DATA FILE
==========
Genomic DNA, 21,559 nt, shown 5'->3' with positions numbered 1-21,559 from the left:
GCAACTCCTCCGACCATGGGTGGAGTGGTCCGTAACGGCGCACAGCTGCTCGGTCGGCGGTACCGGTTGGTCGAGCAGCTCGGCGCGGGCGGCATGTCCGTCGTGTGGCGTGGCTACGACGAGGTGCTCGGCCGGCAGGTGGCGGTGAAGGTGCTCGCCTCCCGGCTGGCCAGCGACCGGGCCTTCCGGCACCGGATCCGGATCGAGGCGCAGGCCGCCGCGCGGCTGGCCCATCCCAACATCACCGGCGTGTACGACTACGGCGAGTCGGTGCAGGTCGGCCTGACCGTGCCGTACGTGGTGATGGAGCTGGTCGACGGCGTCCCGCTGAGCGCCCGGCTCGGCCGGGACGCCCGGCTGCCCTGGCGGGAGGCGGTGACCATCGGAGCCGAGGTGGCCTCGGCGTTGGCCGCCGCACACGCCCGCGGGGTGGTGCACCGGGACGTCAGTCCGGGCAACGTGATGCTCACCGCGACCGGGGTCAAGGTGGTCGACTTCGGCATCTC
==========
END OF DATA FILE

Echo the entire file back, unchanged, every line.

Genomic DNA, 21,559 nt, shown 5'->3' with positions numbered 1-21,559 from the left:
GCAACTCCTCCGACCATGGGTGGAGTGGTCCGTAACGGCGCACAGCTGCTCGGTCGGCGGTACCGGTTGGTCGAGCAGCTCGGCGCGGGCGGCATGTCCGTCGTGTGGCGTGGCTACGACGAGGTGCTCGGCCGGCAGGTGGCGGTGAAGGTGCTCGCCTCCCGGCTGGCCAGCGACCGGGCCTTCCGGCACCGGATCCGGATCGAGGCGCAGGCCGCCGCGCGGCTGGCCCATCCCAACATCACCGGCGTGTACGACTACGGCGAGTCGGTGCAGGTCGGCCTGACCGTGCCGTACGTGGTGATGGAGCTGGTCGACGGCGTCCCGCTGAGCGCCCGGCTCGGCCGGGACGCCCGGCTGCCCTGGCGGGAGGCGGTGACCATCGGAGCCGAGGTGGCCTCGGCGTTGGCCGCCGCACACGCCCGCGGGGTGGTGCACCGGGACGTCAGTCCGGGCAACGTGATGCTCACCGCGACCGGGGTCAAGGTGGTCGACTTCGGCATCTC